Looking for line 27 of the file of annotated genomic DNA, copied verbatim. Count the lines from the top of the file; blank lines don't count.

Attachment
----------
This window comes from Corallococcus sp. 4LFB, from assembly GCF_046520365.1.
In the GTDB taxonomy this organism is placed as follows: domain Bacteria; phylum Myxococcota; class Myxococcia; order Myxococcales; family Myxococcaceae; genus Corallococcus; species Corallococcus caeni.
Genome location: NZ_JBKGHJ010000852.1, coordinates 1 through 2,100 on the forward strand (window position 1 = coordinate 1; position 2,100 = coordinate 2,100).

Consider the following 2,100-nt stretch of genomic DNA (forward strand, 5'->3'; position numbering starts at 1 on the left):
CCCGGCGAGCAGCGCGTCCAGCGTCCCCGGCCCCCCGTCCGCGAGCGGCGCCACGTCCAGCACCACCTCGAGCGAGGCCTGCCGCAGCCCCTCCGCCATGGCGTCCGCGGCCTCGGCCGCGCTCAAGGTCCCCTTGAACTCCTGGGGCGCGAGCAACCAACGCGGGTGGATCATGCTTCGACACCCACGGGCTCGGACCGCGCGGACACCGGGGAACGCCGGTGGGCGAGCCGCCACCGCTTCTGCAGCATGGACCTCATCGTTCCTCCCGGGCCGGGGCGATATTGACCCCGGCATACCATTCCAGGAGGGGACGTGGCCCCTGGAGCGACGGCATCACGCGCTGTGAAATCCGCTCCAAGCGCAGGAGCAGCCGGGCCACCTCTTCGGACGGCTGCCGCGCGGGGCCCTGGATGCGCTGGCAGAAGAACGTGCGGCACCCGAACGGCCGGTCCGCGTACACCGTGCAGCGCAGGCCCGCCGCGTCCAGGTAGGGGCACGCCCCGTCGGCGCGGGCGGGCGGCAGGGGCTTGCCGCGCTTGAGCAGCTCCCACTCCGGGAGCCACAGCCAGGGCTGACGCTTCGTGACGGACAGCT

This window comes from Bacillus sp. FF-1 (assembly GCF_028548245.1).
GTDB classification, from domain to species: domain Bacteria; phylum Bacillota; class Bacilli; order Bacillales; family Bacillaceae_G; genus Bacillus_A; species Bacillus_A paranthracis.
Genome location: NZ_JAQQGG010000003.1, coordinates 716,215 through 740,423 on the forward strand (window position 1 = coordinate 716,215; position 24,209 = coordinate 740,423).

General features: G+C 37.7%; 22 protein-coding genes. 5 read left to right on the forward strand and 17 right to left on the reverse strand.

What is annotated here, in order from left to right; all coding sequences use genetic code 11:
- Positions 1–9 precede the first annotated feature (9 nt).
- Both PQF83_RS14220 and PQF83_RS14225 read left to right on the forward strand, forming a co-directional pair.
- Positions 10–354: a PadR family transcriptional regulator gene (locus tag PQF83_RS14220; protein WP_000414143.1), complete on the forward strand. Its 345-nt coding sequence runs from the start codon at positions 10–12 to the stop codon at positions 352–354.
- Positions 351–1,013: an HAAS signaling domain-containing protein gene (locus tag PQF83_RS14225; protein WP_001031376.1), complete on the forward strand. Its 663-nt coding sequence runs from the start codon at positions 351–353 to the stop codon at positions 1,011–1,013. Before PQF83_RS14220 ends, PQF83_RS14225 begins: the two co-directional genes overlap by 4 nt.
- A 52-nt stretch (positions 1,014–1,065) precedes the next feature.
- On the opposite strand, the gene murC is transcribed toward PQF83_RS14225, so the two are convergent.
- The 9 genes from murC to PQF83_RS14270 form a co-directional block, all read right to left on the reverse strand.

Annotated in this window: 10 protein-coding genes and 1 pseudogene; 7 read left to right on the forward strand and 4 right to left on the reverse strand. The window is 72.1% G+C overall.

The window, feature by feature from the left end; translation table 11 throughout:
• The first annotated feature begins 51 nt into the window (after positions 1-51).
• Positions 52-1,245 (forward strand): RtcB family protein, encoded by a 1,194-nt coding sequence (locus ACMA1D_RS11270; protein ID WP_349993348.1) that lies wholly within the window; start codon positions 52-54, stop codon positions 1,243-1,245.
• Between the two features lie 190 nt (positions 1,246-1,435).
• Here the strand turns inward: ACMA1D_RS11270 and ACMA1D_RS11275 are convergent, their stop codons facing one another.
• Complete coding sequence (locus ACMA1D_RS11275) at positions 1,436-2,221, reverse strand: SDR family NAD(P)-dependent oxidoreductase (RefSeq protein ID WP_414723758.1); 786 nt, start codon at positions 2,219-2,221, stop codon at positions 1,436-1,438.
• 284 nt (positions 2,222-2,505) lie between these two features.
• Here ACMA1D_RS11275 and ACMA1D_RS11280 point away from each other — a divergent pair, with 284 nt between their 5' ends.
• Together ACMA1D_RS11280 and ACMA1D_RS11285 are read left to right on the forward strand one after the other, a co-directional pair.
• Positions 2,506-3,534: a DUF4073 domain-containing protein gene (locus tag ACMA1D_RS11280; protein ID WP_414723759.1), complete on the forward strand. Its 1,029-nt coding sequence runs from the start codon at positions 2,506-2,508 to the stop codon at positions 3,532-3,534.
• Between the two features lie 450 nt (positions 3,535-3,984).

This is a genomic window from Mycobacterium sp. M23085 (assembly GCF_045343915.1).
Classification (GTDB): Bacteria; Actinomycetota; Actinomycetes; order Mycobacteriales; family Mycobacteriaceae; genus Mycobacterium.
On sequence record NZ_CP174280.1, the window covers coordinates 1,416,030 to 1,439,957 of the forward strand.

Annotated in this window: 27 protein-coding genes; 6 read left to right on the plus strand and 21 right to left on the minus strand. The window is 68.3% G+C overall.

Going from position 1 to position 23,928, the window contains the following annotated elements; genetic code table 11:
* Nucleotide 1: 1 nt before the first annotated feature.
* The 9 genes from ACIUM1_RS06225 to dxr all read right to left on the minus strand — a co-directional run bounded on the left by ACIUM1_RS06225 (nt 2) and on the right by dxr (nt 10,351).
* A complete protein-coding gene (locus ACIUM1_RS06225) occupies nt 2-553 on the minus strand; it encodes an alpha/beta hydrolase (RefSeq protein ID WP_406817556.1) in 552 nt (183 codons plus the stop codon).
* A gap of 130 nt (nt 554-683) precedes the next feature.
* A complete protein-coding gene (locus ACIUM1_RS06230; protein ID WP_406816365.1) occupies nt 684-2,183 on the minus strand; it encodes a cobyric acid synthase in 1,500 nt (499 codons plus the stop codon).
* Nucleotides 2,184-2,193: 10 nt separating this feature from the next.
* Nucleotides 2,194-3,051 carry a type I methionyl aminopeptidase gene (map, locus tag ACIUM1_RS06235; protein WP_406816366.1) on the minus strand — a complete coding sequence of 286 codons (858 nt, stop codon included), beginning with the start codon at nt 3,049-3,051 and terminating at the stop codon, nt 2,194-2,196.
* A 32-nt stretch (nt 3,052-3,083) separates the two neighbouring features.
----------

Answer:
• Together ACMA1D_RS11280 and ACMA1D_RS11285 are read left to right on the forward strand one after the other, a co-directional pair.